Sip on This: Creating a Profitable Cocktail
By McCall Mastroianni
Cocktail crafting grows more competitive with each passing happy hour. To stay afloat in the specialty drink market, restaurateurs and bar staffs are going to new lengths. Some of Georgia’s beverage buffs met with Restaurant Forum to share their secrets for modern mixology.
What’s in a Name?
Do clever titles for liquid concoctions provide the ultimate icebreaker and convince customers to try them? For Gregg Smith, sommelier and bar manager at Silk restaurant in Midtown Atlanta, each cocktail has a story to tell. Smith has been with the restaurant since its opening in 2004 and immediately gained recognition for his innovative drinks. He also has a history of stirring up iconic inspiration when naming his cocktails.
Smith’s newest cocktail heroine is Bebel, named for Brazilian singer Bebel Gilberto whom he recently met when she was in town for a concert. The drink features Brazilian cachaï¿½a, fresh strawberries, Martinique sugar cane syrup, grapefruit juice and a splash of rosï¿½ to add an effervescent sparkle. It’s the perfect balance between sweet and sour and just as smooth as Gilberto’s bossa nova sounds.
Another is Alexandra Marnier-Lapostolle of Grand Marnier fame and owner of Chilean winery Casa Lapostolle. “Alexandra is an inspiration to every businessperson in the world,” says Smith. “She is a vivacious and unstoppable woman dedicated to quality control. The Madame Alexandra cocktail is an homage to her.” The ultimate liquid compliment, this cocktail combines Grey Goose Le Citron with Grand Marnier and Casa Lapostolle Sauvignon Blanc and is garnished with frozen white grapes.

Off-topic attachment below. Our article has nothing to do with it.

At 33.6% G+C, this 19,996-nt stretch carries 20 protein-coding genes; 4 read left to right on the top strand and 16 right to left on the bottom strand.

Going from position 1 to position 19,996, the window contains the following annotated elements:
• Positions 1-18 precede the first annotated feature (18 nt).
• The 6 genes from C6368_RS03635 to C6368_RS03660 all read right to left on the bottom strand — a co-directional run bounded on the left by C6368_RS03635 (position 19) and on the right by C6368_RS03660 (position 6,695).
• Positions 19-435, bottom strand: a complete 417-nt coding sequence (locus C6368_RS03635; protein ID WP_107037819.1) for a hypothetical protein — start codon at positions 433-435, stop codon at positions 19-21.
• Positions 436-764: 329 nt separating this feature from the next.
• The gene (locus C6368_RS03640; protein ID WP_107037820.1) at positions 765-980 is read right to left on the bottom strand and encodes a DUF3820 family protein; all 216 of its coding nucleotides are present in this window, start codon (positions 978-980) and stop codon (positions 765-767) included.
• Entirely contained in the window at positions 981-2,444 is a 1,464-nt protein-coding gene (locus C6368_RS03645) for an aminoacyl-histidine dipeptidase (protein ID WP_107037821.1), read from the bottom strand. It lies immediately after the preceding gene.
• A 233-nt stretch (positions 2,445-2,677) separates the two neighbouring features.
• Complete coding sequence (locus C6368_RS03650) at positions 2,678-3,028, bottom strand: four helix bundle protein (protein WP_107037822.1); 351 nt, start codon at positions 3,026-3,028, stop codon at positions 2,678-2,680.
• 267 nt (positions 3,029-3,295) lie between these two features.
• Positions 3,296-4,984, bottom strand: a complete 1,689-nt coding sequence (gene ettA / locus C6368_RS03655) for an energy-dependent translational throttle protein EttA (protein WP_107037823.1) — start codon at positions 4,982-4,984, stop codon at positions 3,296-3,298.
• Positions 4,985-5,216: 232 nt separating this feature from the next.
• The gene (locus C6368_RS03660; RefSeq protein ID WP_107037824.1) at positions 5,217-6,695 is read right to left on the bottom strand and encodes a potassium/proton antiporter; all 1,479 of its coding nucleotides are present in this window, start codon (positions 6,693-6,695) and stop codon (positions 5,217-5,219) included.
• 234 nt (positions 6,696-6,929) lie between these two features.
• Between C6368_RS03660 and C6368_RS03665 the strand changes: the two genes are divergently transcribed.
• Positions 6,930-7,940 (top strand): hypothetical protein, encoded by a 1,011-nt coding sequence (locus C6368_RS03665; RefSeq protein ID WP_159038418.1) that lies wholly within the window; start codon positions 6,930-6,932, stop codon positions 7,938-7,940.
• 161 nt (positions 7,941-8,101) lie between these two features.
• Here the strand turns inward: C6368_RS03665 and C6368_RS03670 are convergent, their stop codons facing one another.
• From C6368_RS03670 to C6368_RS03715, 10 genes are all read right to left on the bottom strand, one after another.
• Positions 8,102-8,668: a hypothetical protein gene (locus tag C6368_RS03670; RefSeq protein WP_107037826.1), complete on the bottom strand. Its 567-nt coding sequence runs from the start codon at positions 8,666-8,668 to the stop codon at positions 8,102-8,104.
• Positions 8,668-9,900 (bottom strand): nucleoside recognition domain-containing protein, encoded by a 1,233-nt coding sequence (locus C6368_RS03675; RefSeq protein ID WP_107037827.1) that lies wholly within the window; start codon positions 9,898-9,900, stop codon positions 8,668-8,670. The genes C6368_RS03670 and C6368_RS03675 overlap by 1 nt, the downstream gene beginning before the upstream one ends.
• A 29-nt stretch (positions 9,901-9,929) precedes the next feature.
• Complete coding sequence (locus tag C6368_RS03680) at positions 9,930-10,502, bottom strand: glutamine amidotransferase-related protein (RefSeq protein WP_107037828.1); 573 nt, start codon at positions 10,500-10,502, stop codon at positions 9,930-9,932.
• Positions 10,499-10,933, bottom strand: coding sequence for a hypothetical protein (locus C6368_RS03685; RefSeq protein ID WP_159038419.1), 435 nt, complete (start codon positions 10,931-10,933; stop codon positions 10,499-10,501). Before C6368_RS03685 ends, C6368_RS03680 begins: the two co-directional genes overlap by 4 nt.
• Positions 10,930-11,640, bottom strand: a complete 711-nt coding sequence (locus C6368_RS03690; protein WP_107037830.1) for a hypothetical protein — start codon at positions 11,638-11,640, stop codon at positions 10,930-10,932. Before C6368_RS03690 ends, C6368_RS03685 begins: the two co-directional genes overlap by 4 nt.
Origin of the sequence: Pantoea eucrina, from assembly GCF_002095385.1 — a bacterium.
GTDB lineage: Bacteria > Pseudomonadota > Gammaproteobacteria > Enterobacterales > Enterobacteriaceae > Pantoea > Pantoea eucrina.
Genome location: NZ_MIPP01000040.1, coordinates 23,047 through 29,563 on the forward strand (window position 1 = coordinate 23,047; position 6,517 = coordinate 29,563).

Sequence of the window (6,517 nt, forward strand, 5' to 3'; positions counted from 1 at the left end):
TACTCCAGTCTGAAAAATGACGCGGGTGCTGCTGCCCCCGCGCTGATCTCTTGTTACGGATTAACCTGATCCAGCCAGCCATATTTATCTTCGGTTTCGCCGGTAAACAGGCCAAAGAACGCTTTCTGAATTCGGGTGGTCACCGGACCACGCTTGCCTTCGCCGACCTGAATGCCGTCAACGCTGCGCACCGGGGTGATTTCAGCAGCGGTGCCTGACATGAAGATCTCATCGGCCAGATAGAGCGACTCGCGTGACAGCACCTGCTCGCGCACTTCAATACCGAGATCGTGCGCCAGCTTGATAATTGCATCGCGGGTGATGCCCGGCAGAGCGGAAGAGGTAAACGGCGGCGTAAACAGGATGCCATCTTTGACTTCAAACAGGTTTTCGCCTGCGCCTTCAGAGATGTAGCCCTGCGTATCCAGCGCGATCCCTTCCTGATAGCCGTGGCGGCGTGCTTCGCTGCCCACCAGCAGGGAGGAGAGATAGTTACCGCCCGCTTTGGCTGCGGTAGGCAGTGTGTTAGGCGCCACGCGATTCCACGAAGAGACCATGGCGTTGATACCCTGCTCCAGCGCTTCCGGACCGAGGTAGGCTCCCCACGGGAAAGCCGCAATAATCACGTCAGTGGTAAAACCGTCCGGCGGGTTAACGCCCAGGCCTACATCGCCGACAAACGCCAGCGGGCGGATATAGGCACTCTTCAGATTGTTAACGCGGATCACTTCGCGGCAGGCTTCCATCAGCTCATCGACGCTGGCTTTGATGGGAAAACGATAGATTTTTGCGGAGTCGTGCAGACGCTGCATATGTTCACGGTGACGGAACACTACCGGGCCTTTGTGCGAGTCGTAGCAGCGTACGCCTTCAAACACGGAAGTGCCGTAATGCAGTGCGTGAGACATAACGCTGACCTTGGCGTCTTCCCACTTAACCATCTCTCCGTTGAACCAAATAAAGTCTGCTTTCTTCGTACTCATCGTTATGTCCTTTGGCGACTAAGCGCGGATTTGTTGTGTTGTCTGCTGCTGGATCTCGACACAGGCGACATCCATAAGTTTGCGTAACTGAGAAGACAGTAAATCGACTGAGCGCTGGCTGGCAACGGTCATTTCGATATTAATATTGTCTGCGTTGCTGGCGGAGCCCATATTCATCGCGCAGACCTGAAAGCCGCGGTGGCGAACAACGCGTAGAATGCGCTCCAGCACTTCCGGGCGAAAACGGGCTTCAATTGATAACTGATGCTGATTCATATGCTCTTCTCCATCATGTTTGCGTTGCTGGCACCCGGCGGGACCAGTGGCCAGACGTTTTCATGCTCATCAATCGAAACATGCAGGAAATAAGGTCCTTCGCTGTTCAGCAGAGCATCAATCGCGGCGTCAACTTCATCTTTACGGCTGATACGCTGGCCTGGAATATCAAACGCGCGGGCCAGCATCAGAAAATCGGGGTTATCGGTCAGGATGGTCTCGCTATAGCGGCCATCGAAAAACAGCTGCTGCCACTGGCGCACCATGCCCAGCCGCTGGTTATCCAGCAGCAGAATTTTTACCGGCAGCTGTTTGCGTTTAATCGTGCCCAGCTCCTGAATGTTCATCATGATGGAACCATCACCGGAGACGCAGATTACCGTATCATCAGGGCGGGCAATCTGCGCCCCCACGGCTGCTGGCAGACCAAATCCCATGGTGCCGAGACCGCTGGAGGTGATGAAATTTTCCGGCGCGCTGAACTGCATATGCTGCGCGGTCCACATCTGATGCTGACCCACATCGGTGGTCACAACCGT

The Mango Picchu, a clever take on the ancient Incan ruin located in Peru, was recently introduced by Smith. The base is made with a pureed egg mixture known as leche de monja (“nun’s milk”). Whole raw eggs are covered with lime juice and stored in the refrigerator for two weeks while the lime juice “cooks” the eggs. During this time, the shells dissolve and the eggs continue to “cook” in the mixture until turning into a translucent white liquid. This liquid is strained through a fine sieve and combined with mango puree, mango liqueur and Pisco brandy from Peru.
For Ecco, part of the Fifth Group Restaurants portfolio, drinks are typically named for ingredients or perhaps the action that may result from its consumption. A wintertime cocktail called The Caroler is a “well-endowed hot cocoa” that has been known to send guests roving the streets humming favorite holiday melodies, while the Gingerberis Maximus is a Latin take on the generous splash of piquant Modern Spirits Ginger vodka. The Port-O-Call, the only drink on the menu that utilizes wine, is a complex combination of grapefruit-honey vodka and ruby port.
Ecco’s Beverage Director Vajra Stratigos also likes to honor the greats. The restaurant’s Sir Edward Hamilton cocktail pays respect to the rum guru that introduced sugar cane juice spirits to the United States as a connoisseur’s beverage.
Putting Fresh to the Test
With a high demand for seasonal ingredients on restaurant menus, the same expectations are now common for the cocktail menus as well. According to Smith, fresh ingredients can make a very noticeable difference, even in a drink as simple as a screwdriver. “You absolutely have to use fresh lime juice in a Pisco Sour,” he says. “It makes a huge difference and so do the correct proportions.”
Ingredients can also be rooted in the restaurant’s culinary tradition, such as Silk’s featuring shiso leaves (also known as Japanese basil) instead of the traditional mint leaves in its raspberry shiso mojito.